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The leaders of Nazi Germany created a large number of different organizations for the purpose of helping them stay in power. They rearmed and strengthened the military, set up an extensive state security apparatus and created their own personal party army, the Waffen-SS.
Working towards the FuhrerEdit
The government of Nazi Germany gradually formed into a process known as "working towards the Führer". Although Adolf Hitler was the undisputable ideological force behind the Third Reich, as leader of the country, he was very lazy, especially in the pre-war years, spending much of his time relaxing in his mountain retreat. Therefore, a system of government was formed whereby leading Nazi officials were forced to interpret Hitler's random speeches and rants on government policies, often based on chance overhearings, or off-the-cuff remarks, and turn them into legislation. This created an elite of ambitious Nazis, all of whom were desperate to win the approval of the Führer, and all of whom despised one another. Any government member could take one of Hitler's comments, and turn it into a new law, of which Hitler would casually either approve or disapprove when he finally heard about it. This became known as "working towards the Führer", as the government was not a co-ordinated, co-operating body, but a collection of individuals each trying to gain more power and influence over the Führer. This often made government very convoluted and divided, especially with Hitler's vague policy of creating a multitude of often very similar posts. The process allowed more unscrupulous and ambitious Nazis to get away with implementing the more radical and extreme elements of Hitler's ideology, such as antisemitism, and in doing so win political favour. Protected by Joseph Goebbels' extremely effective propaganda machine, which portrayed the government as a dedicated, dutiful and efficient outfit, the dog-eat-dog competition, and chaotic legislation was allowed to escalate out of control. Historical opinion is divided between "intentionalists" who believe that Hitler created this system as the only means of ensuring both the total loyalty and dedication of his supporters, and the complete impossibility of a conspiracy; and the "structuralists" who believe that the system evolved by itself, and was a serious limitation on Hitler's supposedly totalitarian power.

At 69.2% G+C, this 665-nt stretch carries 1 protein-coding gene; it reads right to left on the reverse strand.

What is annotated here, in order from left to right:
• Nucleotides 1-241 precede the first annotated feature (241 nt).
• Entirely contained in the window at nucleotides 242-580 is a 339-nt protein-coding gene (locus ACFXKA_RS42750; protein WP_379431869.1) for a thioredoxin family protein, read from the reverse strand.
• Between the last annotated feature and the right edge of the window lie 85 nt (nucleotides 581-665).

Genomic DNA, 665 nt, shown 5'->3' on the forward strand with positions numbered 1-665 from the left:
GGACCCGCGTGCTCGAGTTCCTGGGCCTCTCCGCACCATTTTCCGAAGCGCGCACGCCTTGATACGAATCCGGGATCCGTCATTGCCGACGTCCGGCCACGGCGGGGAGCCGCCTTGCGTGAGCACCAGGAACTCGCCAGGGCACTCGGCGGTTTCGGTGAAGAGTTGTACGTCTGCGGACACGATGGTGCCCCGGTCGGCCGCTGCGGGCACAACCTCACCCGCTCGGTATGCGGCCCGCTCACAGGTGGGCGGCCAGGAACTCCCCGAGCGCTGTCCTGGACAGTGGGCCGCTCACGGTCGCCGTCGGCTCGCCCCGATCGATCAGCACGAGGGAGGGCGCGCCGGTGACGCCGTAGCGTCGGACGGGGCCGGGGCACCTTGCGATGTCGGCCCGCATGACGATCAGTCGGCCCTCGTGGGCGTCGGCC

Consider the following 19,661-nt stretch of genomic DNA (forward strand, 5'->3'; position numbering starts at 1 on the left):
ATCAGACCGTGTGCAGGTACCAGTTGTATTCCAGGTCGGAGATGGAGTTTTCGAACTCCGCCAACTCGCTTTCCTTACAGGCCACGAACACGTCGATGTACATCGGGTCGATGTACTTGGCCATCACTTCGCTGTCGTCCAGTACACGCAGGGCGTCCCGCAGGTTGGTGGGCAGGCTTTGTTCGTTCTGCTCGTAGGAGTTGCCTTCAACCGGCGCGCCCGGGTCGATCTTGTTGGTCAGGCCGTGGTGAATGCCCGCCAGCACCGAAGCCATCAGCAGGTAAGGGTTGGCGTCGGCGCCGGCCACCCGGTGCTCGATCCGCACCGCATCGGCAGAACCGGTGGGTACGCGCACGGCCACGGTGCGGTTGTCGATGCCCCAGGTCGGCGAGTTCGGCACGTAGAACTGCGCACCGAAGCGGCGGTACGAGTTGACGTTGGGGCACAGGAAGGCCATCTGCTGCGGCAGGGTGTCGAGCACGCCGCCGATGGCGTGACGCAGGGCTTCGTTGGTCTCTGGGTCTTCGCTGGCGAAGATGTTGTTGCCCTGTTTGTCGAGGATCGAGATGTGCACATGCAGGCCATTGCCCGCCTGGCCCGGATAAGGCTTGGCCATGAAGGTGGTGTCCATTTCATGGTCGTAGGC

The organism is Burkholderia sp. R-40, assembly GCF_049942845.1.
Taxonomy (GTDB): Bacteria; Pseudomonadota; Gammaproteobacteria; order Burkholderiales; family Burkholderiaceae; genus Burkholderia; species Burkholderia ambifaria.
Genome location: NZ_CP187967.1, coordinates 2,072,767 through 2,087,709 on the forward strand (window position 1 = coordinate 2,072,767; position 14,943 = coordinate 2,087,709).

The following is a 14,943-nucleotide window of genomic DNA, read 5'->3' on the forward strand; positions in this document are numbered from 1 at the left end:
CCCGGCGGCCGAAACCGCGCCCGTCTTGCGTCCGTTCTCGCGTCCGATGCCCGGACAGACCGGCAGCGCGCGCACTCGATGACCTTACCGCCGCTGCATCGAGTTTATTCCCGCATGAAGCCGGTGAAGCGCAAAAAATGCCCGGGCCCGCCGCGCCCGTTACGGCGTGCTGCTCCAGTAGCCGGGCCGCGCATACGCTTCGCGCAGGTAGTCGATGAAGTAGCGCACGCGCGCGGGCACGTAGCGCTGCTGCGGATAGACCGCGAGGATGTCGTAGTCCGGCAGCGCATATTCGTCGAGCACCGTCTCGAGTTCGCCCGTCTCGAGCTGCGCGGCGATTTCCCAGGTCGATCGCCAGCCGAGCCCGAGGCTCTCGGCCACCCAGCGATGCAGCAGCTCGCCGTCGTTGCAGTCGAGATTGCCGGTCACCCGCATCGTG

Through staffing of most government positions with National Socialist German Workers' Party (Nazi Party) members, by 1935 the German national government and the Nazi Party had become virtually one and the same. By 1938, through the policy of Gleichschaltung, local and state governments lost all legislative power and answered administratively to Nazi party leaders, known as Gauleiters, who governed Gaue and Reichsgaue.
The organization of the Nazi state, as of 1944, was as follows:
It has to be considered that there is little use talking about a legislative branch in a totalitarian state, where there is no separation of powers. For example, since 1933 the Reichsregierung (Reich cabinet) was enabled to enact Reichsgesetze (statute law) without respect to the constitution from 1919.
Most of the judicial structures and legal codes of the Weimar Republic remained in use during the Third Reich, but significant changes within the judicial codes occurred, as well as significant changes in court rulings. Most human rights of the constitution of the Weimar Republic were disabled by several Reichsgesetze (Reich's laws). Several minorities such as the Jews, opposition politicians and prisoners of war were deprived of most of their rights and responsibilities. The Plan to pass a Volksstrafgesetzbuch (people's code of criminal justice) arose soon after 1933 but didn't come into reality until the end of World War II.
As a new type of court, the Volksgerichtshof (people's court) was established in 1934, only dealing with cases of political importance. From 1934 to September 1944 5, 375 death sentences were passed by the court. Not included in this number are the death sentences from July 20, 1944 until April 1945 which are estimated at 2,000. Its most prominent member was Roland Freisler who headed the court from August 1942 to February 1945.
After the war, some surviving jurists were tried, convicted, and sentenced as war criminals.